Canada's debt-fuelled economy running out of fumes, warns BoC's Carney | iNFOnews | Thompson-Okanagan's News Source

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Canada's debt-fuelled economy running out of fumes, warns BoC's Carney

Bank of Canada Governor Mark Carney appears at a Commons finance committee on Parliament Hill in Ottawa on Tuesday, April 24, 2012. Carney is warning the Canadian recovery may be running out of fuel. THE CANADIAN PRESS/Sean Kilpatrick

OTTAWA - Canada's relatively healthy economy has been largely based on borrowed money but the situation cannot go on indefinitely, Bank of Canada governor Mark Carney warned Thursday.

The central bank governor's stern words to a business audience in Halifax comes just hours after Finance Minister Jim Flaherty moved to clamp down on household lending by reducing the amortization period on mortgages to 25 years from 30, and by limiting home equity loans.

Carney makes clear that he endorses the moves, calling them "prudent" and "timely" to support the long-term stability of the housing market and guard against financial excesses.

And although he repeats language used in the past, Carney also suggests he has no patience for the view that instead of raising interest rates his next move will be to cut the trendsetting policy setting from the current one per cent, where it's been since September 2010.

"Our economy cannot … depend indefinitely on debt-fuelled household expenditures, particularly in an environment of modest income growth," he said in notes of the speech released in Ottawa.

"Notably, housing investment rose further in the first quarter, accounting for an unusually elevated share of the overall Canadian economy."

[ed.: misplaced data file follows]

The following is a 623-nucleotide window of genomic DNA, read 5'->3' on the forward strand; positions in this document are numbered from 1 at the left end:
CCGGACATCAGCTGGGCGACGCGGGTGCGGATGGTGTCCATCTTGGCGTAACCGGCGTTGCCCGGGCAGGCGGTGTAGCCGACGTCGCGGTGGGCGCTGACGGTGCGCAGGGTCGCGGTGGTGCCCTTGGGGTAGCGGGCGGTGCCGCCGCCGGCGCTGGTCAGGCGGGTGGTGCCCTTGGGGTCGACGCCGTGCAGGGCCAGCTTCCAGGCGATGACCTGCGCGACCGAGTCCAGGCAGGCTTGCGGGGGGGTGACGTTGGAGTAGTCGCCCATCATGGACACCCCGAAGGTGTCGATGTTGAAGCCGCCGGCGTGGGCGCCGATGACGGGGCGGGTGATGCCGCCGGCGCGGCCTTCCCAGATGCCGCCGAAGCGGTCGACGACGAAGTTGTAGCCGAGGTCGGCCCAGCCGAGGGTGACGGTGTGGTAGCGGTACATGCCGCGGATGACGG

Earlier this month, Statistics Canada reported that household debt in relation to disposable income had reached a new record at 152 per cent, but much of that was due to falling incomes rather than increased borrowing.

Still, there's evidence of consumer fatigue already. In a report issued Thursday, Statistics Canada said retail sales fell an above-consensus 0.5 per cent in April.

Carney said that if the current economic expansion in Canada continues, "some modest withdrawal" of monetary stimulus — interest rate hikes — may become appropriate.

The governor has used similar language on interest rates before, most notably the last two policy setting dates, but markets are largely ignoring his warning given the darkening storm clouds gathering outside Canada's borders.

On Thursday, the CIBC suggested that Carney may have little choice but to keep interest rates where they are until 2014, assuming that's the time the U.S. economy shows some signs of life.

Carney gives every indication in his speech that he is worried about the global recovery, particularly the growing risk that Europe's debt crisis will expand and set off a chain of events that lead to slower global growth, and possibly even a double-dip recession.

Some of the risks around the European crisis are materializing, he said, and now the outlook is "skewed to the downside," which means it is more likely the situation will get worse than improve.

This is already impacting the global economy. Slow growth in advanced nations have slowed expansion in China and other emerging markets, which have supported what little global growth there is. For Canada, this has meant the price of commodities like oil that Canada sells to the world have fallen, although they remain elevated.

But the real danger is of European contagion, which given the inter-dependent global financial markets, will hit Canada as well.

Even Canada's strong fundamentals won't save us, Carney said.

"Given the reality of global finance, it is not enough to have our house in order unless we seal ourselves off from the world," he said. "And if we do that, we will end up much poorer."

Carney's words echo those of Flaherty early in the day, when he warned that unless Europe acts quickly to contain the damage, Canadians will be in for a difficult summer.

The government made clear the solutions will not be easy, nor will they be instant. He said policy-makers must work to get the structure of the global economy right, fix the European monetary union, move to resolve global imbalances between borrowing nations like the U.S. and creditor nations like China, and continue with financial reforms that will end "too-big-to-fail" banks and build resilient institutions.

News from © The Canadian Press, 2012
The Canadian Press

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